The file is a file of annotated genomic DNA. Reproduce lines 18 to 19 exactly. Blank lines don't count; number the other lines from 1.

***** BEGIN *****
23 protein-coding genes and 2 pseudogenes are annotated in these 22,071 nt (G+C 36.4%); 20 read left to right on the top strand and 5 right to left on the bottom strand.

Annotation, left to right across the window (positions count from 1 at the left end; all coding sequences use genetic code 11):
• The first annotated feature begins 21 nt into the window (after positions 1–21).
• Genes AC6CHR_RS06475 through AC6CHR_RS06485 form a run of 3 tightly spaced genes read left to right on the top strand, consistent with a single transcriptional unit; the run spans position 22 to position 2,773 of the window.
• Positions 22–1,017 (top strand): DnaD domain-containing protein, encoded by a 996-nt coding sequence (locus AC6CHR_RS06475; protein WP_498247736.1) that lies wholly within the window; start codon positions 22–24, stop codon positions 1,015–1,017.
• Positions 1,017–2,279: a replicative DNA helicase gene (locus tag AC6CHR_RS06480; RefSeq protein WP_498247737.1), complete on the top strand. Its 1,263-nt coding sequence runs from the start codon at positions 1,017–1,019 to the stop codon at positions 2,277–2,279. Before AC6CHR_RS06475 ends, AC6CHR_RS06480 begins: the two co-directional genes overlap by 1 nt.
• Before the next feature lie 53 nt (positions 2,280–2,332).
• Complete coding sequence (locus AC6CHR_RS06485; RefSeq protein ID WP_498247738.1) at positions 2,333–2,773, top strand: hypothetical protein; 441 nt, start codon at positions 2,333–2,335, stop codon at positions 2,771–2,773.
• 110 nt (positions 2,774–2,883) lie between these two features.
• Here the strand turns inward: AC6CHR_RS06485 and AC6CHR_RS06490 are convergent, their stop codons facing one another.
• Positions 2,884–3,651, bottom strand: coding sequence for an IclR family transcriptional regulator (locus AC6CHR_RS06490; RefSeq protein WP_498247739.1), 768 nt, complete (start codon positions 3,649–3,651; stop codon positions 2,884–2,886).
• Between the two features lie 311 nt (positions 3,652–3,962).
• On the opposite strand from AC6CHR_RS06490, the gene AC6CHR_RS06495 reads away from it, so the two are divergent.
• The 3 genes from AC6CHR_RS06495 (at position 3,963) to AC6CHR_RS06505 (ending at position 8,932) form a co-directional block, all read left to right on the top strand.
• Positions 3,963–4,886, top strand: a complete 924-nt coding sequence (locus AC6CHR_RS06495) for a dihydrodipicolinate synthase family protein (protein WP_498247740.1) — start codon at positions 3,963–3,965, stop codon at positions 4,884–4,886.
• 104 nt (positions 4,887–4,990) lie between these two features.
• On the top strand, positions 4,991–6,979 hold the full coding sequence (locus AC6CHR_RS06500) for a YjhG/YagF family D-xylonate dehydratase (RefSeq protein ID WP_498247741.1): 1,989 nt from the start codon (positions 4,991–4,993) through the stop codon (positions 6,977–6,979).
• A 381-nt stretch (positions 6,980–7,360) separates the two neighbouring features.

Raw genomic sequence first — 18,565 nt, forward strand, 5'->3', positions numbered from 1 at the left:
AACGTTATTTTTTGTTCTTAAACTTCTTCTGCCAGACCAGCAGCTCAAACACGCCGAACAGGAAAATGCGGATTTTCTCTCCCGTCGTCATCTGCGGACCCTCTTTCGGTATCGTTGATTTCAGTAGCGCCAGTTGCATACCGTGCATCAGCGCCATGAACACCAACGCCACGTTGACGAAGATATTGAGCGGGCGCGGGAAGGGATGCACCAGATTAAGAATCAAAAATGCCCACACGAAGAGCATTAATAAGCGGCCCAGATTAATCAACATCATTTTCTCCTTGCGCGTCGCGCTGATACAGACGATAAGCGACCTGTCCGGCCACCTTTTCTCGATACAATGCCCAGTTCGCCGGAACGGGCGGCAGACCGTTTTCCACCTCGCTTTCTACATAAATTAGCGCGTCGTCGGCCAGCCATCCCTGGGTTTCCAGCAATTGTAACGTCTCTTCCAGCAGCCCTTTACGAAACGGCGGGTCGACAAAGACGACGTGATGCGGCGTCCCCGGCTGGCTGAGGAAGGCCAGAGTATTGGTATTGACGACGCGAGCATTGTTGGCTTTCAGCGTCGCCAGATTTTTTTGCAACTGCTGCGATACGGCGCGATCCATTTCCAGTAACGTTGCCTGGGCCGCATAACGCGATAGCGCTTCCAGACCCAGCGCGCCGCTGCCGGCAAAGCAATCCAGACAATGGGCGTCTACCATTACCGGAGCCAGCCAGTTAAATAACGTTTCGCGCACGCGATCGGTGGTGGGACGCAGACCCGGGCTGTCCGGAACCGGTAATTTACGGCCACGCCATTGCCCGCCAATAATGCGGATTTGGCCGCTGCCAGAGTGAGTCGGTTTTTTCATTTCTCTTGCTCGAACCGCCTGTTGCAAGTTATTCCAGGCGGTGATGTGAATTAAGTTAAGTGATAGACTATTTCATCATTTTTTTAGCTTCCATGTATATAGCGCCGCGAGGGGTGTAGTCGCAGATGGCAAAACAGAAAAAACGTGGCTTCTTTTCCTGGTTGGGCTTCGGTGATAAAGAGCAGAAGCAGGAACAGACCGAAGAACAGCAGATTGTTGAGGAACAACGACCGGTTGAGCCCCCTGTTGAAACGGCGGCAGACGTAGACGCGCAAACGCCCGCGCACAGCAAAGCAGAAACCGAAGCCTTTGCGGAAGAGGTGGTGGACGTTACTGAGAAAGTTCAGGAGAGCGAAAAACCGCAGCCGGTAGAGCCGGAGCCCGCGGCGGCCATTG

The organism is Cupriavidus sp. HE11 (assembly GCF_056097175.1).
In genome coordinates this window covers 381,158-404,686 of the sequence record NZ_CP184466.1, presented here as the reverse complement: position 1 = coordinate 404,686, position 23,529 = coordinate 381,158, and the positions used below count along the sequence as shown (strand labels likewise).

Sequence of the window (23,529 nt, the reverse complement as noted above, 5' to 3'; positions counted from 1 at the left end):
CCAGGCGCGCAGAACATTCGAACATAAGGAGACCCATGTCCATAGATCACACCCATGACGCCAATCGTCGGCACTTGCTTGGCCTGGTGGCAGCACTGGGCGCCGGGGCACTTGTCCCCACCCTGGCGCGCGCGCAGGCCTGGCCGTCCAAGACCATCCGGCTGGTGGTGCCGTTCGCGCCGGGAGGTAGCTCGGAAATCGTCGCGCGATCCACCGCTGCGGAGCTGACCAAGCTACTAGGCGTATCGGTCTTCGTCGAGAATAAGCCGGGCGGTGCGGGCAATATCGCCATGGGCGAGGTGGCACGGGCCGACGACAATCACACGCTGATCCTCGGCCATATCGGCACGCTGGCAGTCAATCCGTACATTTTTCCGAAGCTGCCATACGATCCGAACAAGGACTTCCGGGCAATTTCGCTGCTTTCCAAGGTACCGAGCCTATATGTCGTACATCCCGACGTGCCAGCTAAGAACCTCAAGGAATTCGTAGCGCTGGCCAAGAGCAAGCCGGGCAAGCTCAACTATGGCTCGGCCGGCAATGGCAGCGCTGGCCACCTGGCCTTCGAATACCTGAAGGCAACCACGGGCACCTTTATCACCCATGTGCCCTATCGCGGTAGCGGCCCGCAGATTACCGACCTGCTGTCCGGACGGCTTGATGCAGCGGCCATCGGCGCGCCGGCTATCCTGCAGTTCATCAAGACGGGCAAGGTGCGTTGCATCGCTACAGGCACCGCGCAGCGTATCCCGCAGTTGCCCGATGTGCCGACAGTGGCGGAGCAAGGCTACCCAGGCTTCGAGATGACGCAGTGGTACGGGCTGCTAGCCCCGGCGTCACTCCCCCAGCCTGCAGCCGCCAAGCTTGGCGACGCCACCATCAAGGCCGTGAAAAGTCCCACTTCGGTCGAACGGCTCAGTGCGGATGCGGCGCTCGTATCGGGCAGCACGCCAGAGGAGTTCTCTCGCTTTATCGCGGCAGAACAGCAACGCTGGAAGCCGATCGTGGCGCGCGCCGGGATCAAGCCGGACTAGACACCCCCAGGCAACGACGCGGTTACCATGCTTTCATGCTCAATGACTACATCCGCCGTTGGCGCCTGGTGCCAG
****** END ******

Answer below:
• A 381-nt stretch (positions 6,980–7,360) separates the two neighbouring features.

Raw genomic sequence first — 18,565 nt, forward strand, 5'->3', positions numbered from 1 at the left: